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Advisor | Investor | Former CIO in Services (non-Government), Self-employed
I'll give you a couple examples of standout leadership hires: One was an infrastructure architect hire I made. At the time, there weren't enough infrastructure architects that understood cloud. I improvised by looking for somebody that was a network architect, because when you start to understand the cloud, fundamentally it's leveraging the network. What makes these standout individuals special is they're incredibly adaptable. You may hire them for one role, but throw them at any problem and they just have an incredible talent to adapt, to truly absorb and synthesize what's going on to have an immediate impact. Another standout hire I made began as Chief of Staff. Within a few months, I had switched her into leading infrastructure because the individual who was leading that had decided to retire. She stepped in, helped out, did an incredible job. The common theme here is adaptability.
SVP in Finance (non-banking), 1,001 - 5,000 employees
I learned from lots of failures. Having a standout hire is very hard, it's a numbers game and it’s about probability, like baseball. If you get 30% right you're doing awesome. What I really look for is adaptability but more importantly someone who can compliment you. Not looking for the exact skill sets and expertise that you or the rest of the team have, but that missing component. What is the missing component? Trying to fill that gap with the right kind of diverse view can really help you think differently. We use Personality Poker which puts you in 1 of 4 buckets. You're analytical, you're a creative person, you’re an execution-driven person, or you’re a people-driven person. I’ve found that you need a bit of all of those personalities to really be successful. The person I hired joined us as a head of account management to create that function, and then she went on to be head of customer success, and now she's running core platforms.

The true skill set that differentiated her was her ability to connect with people, whether they’re external or internal customers, which was lacking on the technology team. We were very much I's and O's, ones and zeros, trying to solve technical problems, but we were missing the mark on empathy and emotion. Having that perspective supplemented the team really well and became the X factor that really allowed us to move a lot quicker than we were in the past. The way I've looked at it is really trying to augment and supplement what you're missing, so I try to find as many people as I can that are not like me, that would challenge me, to make sure that we're all thinking through the various compositions.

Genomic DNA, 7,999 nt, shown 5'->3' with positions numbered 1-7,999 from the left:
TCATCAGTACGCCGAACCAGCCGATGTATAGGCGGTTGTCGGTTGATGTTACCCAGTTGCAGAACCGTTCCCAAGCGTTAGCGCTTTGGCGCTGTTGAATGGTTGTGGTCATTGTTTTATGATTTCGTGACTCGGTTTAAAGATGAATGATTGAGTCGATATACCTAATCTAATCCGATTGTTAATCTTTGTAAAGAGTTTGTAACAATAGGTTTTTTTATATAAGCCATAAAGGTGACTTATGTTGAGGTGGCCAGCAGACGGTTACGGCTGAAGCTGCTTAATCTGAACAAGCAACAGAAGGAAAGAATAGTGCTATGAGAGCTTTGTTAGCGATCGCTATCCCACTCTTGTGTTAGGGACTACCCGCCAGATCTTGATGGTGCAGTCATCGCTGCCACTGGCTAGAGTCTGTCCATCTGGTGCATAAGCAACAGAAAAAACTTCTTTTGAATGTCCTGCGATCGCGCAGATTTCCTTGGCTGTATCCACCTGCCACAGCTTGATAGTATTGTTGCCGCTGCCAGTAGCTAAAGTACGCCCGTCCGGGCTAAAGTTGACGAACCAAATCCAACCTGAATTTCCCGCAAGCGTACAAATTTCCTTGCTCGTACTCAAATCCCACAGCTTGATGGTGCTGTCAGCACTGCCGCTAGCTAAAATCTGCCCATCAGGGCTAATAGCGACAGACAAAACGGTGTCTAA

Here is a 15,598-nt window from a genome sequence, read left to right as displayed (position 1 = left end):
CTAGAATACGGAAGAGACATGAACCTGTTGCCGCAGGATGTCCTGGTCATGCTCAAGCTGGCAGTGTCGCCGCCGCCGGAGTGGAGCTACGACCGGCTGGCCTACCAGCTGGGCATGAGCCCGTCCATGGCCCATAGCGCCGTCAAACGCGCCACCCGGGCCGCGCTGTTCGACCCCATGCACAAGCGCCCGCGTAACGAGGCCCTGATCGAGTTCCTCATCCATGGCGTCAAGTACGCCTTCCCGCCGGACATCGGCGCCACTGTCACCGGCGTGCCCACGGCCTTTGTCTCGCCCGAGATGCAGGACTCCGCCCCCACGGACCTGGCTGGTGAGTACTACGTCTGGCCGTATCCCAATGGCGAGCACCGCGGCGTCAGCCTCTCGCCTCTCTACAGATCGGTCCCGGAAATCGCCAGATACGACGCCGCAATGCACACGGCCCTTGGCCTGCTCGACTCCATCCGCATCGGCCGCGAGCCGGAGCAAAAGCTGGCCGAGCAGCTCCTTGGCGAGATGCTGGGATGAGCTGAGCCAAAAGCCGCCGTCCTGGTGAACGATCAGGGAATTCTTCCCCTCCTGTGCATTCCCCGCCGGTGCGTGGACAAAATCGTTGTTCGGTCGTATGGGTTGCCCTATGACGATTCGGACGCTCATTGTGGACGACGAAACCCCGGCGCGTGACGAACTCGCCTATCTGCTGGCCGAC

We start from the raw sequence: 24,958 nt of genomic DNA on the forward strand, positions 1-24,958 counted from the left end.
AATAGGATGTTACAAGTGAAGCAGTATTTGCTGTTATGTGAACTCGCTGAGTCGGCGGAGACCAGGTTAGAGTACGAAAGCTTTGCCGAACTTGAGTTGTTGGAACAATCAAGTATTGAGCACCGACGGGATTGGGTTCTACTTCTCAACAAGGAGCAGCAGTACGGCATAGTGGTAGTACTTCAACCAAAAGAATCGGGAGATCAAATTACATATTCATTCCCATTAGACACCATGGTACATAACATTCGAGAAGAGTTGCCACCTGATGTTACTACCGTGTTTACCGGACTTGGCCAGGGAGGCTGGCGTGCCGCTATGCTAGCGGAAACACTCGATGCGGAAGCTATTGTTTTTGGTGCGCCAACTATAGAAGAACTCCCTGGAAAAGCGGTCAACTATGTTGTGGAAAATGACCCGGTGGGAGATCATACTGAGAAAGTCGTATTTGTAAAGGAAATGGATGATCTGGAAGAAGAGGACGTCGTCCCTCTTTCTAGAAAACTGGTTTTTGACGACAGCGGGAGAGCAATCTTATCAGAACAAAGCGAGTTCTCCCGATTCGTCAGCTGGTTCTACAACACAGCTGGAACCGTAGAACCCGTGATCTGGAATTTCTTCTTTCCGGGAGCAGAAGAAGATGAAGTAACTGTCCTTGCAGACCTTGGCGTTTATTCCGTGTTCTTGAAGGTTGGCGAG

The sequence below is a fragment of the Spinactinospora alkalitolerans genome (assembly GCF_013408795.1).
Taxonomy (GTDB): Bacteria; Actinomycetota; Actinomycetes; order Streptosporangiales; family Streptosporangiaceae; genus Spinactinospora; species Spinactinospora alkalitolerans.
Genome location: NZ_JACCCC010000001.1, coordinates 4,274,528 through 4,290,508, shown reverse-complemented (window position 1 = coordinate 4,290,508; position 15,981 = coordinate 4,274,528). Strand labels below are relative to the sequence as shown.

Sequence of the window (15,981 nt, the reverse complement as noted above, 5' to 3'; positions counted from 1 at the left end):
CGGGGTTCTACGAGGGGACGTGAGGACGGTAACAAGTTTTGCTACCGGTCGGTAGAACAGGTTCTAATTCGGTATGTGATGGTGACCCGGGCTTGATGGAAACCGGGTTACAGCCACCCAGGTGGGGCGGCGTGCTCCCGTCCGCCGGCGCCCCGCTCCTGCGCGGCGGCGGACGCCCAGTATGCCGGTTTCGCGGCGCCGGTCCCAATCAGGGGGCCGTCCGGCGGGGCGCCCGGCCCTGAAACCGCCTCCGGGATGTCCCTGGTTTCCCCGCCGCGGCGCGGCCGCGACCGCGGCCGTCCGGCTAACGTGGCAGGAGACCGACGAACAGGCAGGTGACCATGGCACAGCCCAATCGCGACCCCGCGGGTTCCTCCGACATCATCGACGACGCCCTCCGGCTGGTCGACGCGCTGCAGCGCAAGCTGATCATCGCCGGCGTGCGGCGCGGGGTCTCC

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Advisor | Investor | Former CIO in Services (non-Government), Self-employed

In the case of my infrastructure architect hire, I interviewed him and instantaneously the gut check told me, hire this guy as fast as you can. I trust my gut instincts, and when I go against my gut instincts I invariably regret doing so. He had instant cred, especially with engineers, and that was key, to know the audience and what they're looking for. He knew how to sniff out bullshit with the engineers, and they actually appreciated somebody that would call them on it, because he had that credibility.

Partner in Software, 1,001 - 5,000 employees

When I think about standout hires, the key thing was that they realized they were joining a team where they were most needed. The people who realize that will probably shine the most because they understand that they're coming in to lead a situation, a team, or build a new operation. I've done a couple of those hires in the past where I said, I need you here. It wasn't really about the job and the compensation, it was that they’d do their best work. And so I kind of had that as a philosophy when I was looking to hire. And there were a couple of examples of that, that I've had over the years where people really shone through.

Partner in Software, 1,001 - 5,000 employees
The standout leadership hires I've seen are the ones who have come in and understood that whether it's politics that are happening in the company or in the executive team, they have to navigate their way through it thoughtfully and be able to actually build consensus. Those standout hires can say, “I'm the new person and I don't have any history or reference here, let me tell you how the world works outside of this little microcosm that you're working in.”

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